The National Green Tribunal (NGT) on Thursday said that there is a need for the regulation of indoor air quality in public places. A case is made out for a direction to evolve an appropriate mechanism by the Ministry of Environment, Forest and Climate Change (MoEF) and Central Pollution Control Board (CPCB) in coordination with other concerned Ministries particularly the Ministry of Urban Affairs and Ministry of Health, with CPCB being the nodal agency.
The Tribunal’s direction came on April 19, during the hearing of an application filed by Dileep Nevatia stating that Indoor Air Pollution (IAP) is as serious as Outdoor Air Pollution (OAP). It has the potential of affecting public health. IAP causes a large number of premature deaths due to pneumonia, chronic obstructive pulmonary disease (COPD), and lung cancer. The most affected groups are women and young children. The bench headed by its Chief Justice Adarsh Kumar Goel while passing the direction also said, Joint Committee may hold its first meeting within one month and after deliberations work out appropriate standards and protocols for indoor air quality for safeguarding public health at Public places under the EP Act, EP Rules or the Air Act within three months. It will be open to the applicants to make their respective representations before the Committee. Based on the report of the Committee, MoEF/CPCB may issue appropriate orders under the relevant statutory provisions.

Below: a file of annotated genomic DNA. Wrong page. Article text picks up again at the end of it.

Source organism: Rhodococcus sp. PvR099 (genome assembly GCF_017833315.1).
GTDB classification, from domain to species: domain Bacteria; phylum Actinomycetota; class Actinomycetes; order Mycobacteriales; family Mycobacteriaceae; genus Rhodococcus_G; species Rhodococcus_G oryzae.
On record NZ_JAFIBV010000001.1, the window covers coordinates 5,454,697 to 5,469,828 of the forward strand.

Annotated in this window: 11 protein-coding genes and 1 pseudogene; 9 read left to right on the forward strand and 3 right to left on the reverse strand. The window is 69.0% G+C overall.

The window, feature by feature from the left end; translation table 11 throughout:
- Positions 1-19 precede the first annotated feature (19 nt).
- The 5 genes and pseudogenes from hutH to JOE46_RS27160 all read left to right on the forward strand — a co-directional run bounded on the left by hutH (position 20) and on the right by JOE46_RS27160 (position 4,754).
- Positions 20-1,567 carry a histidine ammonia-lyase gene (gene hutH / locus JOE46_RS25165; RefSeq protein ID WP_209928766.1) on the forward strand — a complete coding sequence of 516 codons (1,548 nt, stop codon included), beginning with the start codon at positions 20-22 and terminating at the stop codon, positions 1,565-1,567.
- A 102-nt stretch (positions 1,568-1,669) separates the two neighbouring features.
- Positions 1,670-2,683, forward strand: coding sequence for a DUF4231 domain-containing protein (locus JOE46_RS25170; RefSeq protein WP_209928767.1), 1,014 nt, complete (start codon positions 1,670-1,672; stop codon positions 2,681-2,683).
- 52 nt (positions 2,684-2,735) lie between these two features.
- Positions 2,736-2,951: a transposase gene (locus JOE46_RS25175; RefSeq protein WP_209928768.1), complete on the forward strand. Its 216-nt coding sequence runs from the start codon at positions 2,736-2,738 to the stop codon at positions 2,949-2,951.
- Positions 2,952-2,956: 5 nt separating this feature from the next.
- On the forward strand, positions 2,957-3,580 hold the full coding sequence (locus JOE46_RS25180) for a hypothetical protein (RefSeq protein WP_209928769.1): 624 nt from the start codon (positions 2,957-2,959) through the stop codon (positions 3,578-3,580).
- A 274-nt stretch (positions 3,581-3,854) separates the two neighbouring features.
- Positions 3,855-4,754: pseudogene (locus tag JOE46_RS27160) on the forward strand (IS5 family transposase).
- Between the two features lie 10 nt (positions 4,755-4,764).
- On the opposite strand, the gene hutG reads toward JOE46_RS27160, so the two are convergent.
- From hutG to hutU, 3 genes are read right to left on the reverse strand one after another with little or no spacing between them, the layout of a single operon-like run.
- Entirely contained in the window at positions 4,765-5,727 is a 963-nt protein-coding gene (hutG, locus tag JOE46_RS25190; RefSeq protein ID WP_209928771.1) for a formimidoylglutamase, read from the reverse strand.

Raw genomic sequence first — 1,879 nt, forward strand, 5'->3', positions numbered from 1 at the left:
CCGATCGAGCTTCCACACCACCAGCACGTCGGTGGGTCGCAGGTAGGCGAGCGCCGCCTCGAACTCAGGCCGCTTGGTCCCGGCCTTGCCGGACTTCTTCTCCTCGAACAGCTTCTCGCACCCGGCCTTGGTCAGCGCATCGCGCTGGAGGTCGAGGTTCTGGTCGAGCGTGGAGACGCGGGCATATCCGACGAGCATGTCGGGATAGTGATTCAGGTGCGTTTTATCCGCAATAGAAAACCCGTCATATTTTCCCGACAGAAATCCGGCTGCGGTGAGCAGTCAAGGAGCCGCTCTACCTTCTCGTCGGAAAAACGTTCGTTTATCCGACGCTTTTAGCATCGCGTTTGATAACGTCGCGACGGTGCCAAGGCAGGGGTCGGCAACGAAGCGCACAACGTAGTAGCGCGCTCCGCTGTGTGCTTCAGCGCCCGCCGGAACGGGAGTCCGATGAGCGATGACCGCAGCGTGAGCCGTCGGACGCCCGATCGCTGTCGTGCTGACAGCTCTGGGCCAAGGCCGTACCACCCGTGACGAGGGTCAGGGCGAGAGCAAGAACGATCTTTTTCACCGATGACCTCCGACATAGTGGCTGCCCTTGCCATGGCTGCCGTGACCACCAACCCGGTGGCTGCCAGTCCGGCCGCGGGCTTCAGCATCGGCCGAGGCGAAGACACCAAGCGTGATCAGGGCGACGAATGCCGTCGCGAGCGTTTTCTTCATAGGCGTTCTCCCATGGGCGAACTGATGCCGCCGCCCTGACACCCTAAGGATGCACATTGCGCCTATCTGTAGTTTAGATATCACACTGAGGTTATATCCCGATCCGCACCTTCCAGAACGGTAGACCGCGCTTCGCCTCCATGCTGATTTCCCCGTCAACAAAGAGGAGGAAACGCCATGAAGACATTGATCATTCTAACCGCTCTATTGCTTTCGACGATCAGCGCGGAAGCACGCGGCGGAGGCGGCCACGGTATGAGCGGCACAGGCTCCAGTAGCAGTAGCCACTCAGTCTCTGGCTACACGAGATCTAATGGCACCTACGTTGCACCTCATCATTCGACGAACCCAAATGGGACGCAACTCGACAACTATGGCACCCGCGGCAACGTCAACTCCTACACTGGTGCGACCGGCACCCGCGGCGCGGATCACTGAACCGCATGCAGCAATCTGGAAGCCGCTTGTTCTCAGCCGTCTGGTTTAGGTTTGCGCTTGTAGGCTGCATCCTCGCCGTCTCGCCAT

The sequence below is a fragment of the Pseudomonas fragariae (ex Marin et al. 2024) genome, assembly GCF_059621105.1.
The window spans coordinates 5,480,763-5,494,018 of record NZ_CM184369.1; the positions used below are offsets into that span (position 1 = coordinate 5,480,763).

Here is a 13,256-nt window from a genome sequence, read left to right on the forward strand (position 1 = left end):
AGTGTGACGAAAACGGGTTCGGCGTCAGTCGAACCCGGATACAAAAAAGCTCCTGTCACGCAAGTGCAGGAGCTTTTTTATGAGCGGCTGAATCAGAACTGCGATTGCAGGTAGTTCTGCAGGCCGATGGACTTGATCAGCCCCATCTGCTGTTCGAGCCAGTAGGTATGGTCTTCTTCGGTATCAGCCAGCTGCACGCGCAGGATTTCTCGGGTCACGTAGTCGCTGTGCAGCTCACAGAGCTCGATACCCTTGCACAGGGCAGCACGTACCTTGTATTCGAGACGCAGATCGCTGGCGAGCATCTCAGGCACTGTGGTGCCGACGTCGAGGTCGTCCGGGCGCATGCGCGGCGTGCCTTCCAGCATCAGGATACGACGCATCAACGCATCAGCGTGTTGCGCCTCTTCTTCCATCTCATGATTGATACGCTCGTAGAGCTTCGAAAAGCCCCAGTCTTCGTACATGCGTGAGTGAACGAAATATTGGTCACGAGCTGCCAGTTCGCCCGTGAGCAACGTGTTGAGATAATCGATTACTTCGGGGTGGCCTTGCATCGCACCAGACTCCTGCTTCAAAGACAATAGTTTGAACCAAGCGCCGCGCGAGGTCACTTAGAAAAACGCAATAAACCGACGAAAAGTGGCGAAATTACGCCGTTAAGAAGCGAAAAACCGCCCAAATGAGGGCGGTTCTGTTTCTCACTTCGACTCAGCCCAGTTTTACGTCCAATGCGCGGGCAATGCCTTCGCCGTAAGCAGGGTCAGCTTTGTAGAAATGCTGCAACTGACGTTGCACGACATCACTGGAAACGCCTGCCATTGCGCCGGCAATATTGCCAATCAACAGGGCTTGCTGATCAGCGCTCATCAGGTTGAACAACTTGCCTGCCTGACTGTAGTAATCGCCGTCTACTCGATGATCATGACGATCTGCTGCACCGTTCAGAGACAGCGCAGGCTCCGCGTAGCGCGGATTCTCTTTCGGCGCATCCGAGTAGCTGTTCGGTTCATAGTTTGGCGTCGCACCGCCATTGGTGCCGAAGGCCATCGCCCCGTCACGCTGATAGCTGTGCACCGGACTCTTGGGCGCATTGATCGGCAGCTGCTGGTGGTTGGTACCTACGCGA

Advocate KC Mittal appearing for the applicant stated that Morbidities associated with IAP are respiratory illnesses, viz., acute respiratory tract infection and COPD, poor perinatal outcomes like low birth weight and stillbirth, cancer of nasopharynx, larynx, lung, and leukemia. Sulfur dioxide and nitrogen dioxide cause wheezing and exacerbation of asthma. Nitrogen dioxide causes respiratory infections and deteriorates lung functions. Sulfur dioxide has an additional etiological role in the exacerbation of COPD and cardiovascular disease, submitted the lawyer.
The risk of poor perinatal outcomes, viz., low birth weight, and perinatal death increases from exposure to carbon monoxide. People disturbed by excessive levels of indoor noise have increased levels of stress hormones that raise their blood pressure and other risk factors, leading to disease and death. In terms of the environmental burden on health, noise is second only to air pollution, according to the WHO. Despite this factual position, no standards have been laid down for IAP by the MoEF&CC or the CPCB, submitted Advocate KC Mittal.
According to the application, large public buildings where people gather in large numbers need to maintain safe and healthy air quality by appropriate regulation under provisions of the Air Act, 1981, to safeguard against airborne infection.
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